cleft palate, genito-urinary anomalies),
but they also provide mentoring to
physicians in many parts of the world
to which they travel.
While these efforts should be
encouraged and continued, perhaps
the above serves to point out that there
are areas in the United States which
similarly lack the facilities and expertise
to address the needs of a population
considered to be underserved.
As was discussed previously in
speaking of the homeless, there are
many areas in our country where care
for the “street people” is not available.
Similarly, “gap” areas exist where
patients rely on emergency rooms in
their area for evaluation and treatment
of nonurgent health care problems.
What I hope to have done is to make
us all aware that there are countless
members of our population who do
not enjoy the conveniences of health
care that most of us do and perhaps
we should occasionally ask ourselves:
“What have you done for someone
Should you encounter a situation
in your practice where the need arises
to refer a patient for care elsewhere
(e.g., individual no longer has insurance coverage), the Allegheny County
Medical Society is available to provide
information as to what options may be
available. Many people are “displaced”
or terminated from their employment,
and navigating the health care system
when they finally lack health insurance
for them and the family may become
as much of a challenge as looking for
Dr. Kelly is volunteer medical director of Catholic Charities Free Health
Care Center. He can be reached at
(412) 456-6910.
Lead the Way for your
Looking to advance your career? Want to hone
your team-building skills? PAMED, in collaboration
with the American Association for Physician
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(800) 228-7823, ext. 2624 or [email protected]
Bulletin / March 2015
Is it a fun game? Or a form of brain injury
rehabilitation that could score big
for your patients?
Fun and healing go hand-in-hand at The Children’s Institute. We offer a wide array of
innovative therapies, including recreational, music, physical, occupational, speech/language,
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Bulletin / March 2015
Society News
2015 Clinical Update in
Geriatric Medicine set
The Clinical
Update in Geriatric
Medicine will be
held March 26-28
at the Marriott City
Center in Pittsburgh.
This award-winning
course has been a
Dr. Studenski
popular and respected
resource for more
than 22 years. It is
jointly sponsored by
the Pennsylvania
Geriatrics Society
– Western Division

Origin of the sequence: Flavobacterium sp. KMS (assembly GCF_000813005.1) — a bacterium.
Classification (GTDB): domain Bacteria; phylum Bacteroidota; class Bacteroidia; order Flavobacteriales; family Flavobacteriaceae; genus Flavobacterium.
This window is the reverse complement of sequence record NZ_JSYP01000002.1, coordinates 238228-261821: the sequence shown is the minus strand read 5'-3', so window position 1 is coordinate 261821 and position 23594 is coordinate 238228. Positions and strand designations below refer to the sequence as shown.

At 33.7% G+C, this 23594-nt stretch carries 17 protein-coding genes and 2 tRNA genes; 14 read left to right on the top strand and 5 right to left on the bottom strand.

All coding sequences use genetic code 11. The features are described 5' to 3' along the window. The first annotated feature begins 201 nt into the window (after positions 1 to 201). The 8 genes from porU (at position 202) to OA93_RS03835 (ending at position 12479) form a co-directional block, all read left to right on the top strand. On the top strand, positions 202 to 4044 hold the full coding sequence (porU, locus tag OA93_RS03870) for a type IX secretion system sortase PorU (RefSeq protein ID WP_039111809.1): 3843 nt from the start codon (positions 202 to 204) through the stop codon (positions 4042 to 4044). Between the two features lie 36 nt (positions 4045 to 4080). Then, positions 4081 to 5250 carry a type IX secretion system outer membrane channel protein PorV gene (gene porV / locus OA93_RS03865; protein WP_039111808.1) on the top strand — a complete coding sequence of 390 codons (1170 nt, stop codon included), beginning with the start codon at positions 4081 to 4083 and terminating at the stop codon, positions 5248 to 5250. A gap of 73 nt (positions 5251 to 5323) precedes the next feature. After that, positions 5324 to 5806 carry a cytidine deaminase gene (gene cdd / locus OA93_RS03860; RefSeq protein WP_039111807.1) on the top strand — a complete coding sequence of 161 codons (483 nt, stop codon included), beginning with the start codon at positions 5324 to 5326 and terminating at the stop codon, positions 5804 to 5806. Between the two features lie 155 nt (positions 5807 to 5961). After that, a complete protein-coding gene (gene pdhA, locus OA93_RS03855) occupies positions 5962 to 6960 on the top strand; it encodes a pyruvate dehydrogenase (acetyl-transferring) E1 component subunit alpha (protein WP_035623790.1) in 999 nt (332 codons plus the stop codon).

(PAGS-WD), University of Pittsburgh Dr. Inouye
Institute on Aging,
and University of Pittsburgh School of
Medicine Center for Continuing Education in the Health Sciences and is
co-sponsored by the Geriatric Education Center of Pennsylvania. The program is designed by course directors
Drs. Shuja Hassan, Judith Black, and
Neil Resnick, along with the PAGS-WD
planning committee.
Stephanie Studenski, MD, MPH,
and Sharon K. Inouye, MD, MPH, are
among the distinguished guest faculty
for the three-day program.
Dr. Studenski recently was appointed chief of the Longitudinal Studies
Section in the Translational Gerontology Branch of National Institute on
Aging’s (NIA) Intramural Research
Program. In her role, she directs the
Baltimore Longitudinal Study of Aging
(BLSA), one of the nation’s longest
and most prestigious studies of aging.
Over her 30-year career, Dr. Studenski
has conducted observational studies
and clinical trials focusing on human
aging and age-related disease, mainly
Bulletin / March 2015
using biomechanical and neuroimaging
techniques to evaluate risk factors and
mechanisms of late-life disability. Prior
to joining the NIA, Dr. Studenski was
a professor of geriatrics in the department of Medicine at the University of
Pittsburgh Medical Center (UPMC).
Dr. Inouye is the director of the
Aging Brain Center at the Institute for
Aging Research, Hebrew SeniorLife
in Boston, Mass. She holds the Milton
and Shirley F. Levy Family Chair and
is a professor of medicine at Harvard
Medical School (Beth Israel Deaconess Medical Center). Dr. Inouye developed and validated the Confusion
Assessment Method (CAM), the most
widely used instrument for the identification of delirium. She conceptualized
the multifactorial model for delirium,
which focuses on identification of
predisposing and precipitating factors
for delirium.
Rounding out the conference’s
exceptional guest faculty are Sally L.
Brooks, MD, and Barbara J. Messenger-Rapport, MD, PhD, FACP, CMD.
Local expert faculty also will enhance
the program and provide key evidence-based sessions.
Conference credits include a
maximum of 19.5 AMA PRA Category
1 credits™; with other health care
professionals awarded 1.9 continuing
education units (CEUs). An application
for CME credit for AAFP has been
filed with the American Academy of
Family Physicians (determination of
credit is pending); social work credits
are offered (19.5 hours of social work);
and nursing credits are a maximum of
19.5 contact hours. ACPE credits are
available with 17.5 contact hours (the
maximum amount of continuing education credit granted).
Registration is now being accepted
at https://ccehs.upmc.com/liveFormalCourses.jsf. For additional information,
call (412) 647-8232 or email [email protected]
Members of the PAGS-WD receive
a discount when registering for the
conference. To inquire about becoming